New Workers!

Vencon Research had a company barbeque yesterday afternoon and it was an absolute blast. It’s one of the few opportunities in the work year (or work three-months for me) to get to talk to people about non-work related activities.

During the beginning of this week, Vencon Research introduced three new full-time members to its staff: two for the Business Development Team and one in the Data Integrity team (mine). It was a much needed addition as five employees have left the company since I’ve started working–all of them having worked for significant long periods of time. Once again, the new employees are very diverse people, one being from Iran, another from Ireland, and the final being from Australia.

I’ve also been able to observe how training works for new hires. For the first few days of training, they would normally sit in room and are introduced to the company in general. The second half of the week they spent some time sitting in their respective departments and learning from another experienced professional in the company. This upcoming week, the new hires will begin rotations around each department. The three will begin in my department starting Monday, gaining insight into how the Integrity Team does their work. The two Business Development hires won’t have to remember in fine detail how data is cut, but understanding the kind of work we do is so crucial because they are the ones who are selling the product to potential clients. I had a really compelling conversation with the new hire in my team, but I particularly remember how shocked he was when I told him that the work I do is the exact same as what he is receiving training now. This is the PPT and DT cuts, which are basically data cuts for our clients. These are normally the final products sent to the clients after being cross-checked many times. Having done these sorts of things for a very long time now, I never really thought a lot about the significance about the work I did, but now that I reflect on it, I realize that my company and my co-workers place a lot of trust in me to let me do work to this extent.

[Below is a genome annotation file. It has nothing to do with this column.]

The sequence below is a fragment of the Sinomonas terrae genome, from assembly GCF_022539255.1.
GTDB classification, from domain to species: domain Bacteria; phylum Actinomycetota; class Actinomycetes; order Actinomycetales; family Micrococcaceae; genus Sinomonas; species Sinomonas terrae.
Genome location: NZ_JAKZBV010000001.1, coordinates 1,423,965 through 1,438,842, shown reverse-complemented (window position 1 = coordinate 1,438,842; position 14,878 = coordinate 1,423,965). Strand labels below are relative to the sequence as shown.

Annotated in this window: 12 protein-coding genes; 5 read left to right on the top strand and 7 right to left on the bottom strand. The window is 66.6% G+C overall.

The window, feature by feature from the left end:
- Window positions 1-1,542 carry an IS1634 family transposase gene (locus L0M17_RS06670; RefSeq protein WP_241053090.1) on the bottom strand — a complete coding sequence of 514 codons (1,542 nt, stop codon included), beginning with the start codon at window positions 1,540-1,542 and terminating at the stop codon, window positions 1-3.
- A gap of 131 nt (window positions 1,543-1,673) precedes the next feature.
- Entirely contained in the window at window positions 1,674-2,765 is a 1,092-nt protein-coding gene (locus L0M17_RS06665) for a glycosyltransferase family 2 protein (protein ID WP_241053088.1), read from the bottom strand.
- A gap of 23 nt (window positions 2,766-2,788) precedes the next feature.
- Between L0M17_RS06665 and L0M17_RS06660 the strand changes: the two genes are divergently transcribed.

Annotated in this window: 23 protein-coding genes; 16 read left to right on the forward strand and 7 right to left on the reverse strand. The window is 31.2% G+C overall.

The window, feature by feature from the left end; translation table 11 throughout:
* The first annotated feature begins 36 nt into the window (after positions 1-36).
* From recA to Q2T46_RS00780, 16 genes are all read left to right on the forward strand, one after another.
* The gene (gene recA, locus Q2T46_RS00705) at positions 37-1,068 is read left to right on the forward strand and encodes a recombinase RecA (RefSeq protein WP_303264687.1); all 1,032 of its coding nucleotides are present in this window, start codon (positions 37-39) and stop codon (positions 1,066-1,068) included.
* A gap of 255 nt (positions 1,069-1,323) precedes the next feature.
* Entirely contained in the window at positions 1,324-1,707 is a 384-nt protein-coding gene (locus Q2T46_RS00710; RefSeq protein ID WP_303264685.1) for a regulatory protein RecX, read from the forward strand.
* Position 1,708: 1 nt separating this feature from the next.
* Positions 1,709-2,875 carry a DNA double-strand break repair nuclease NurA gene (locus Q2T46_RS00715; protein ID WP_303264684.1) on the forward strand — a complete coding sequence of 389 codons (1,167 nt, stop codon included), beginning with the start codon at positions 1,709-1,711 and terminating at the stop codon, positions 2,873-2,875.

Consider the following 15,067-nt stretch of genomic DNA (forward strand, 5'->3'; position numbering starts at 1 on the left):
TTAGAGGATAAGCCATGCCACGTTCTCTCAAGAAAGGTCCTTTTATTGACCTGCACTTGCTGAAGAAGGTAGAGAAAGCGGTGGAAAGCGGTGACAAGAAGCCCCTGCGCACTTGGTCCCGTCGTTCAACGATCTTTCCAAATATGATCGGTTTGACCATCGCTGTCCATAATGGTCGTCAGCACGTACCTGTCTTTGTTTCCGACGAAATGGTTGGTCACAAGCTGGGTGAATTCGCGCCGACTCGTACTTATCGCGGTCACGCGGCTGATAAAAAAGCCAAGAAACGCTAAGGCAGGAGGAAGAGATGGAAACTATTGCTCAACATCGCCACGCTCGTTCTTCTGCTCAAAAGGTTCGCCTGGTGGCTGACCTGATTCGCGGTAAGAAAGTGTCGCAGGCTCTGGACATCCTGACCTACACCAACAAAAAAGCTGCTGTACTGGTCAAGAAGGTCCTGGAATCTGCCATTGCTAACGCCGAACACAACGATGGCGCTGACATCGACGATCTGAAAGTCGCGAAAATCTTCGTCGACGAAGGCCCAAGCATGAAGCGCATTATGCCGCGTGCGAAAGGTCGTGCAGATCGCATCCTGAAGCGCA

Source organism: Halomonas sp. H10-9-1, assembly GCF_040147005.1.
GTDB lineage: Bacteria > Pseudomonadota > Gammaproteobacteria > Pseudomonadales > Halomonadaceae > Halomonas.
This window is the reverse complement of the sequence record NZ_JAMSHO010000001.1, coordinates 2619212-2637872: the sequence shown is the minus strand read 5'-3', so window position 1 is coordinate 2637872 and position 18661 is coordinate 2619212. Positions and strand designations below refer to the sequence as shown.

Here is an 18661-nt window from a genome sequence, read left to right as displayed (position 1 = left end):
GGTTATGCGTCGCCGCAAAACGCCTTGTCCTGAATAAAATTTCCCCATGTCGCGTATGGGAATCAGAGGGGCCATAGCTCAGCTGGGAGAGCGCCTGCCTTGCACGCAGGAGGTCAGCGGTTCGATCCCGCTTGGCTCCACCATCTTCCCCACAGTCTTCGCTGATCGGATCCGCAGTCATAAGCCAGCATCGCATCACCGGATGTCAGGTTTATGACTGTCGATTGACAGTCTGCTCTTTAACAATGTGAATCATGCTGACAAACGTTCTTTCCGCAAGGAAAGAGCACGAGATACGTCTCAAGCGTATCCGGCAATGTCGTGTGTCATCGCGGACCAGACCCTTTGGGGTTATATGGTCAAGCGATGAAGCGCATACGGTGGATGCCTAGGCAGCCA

The thing is, the work I do is what our clients receive in the end. I am given the task of working directly with the data and perform necessary cuts and adjustments to ensure that it matches the products we offer and the numbers they want. The new hire expressed to me that his previous work experience in a very large company would never assign an intern work to the extent of the work I do. It normally was menial work, and although I definitely have done menial work, most interns wouldn’t be given this much responsibility. This made me appreciate smaller companies even more. Smaller companies emphasize intimacy: each worker is treated more like a person than a number. Because of this small company, I’ve formed relationships with every single person in my company. We’ve gotten to know each other on a personal level to varying extents–even the CEO.

Looking back now, I realize how absolutely lucky I am to have received an experience like this. While it may seem tedious and redundant at times, I know that the work I do is valuable and important for both the company and myself.

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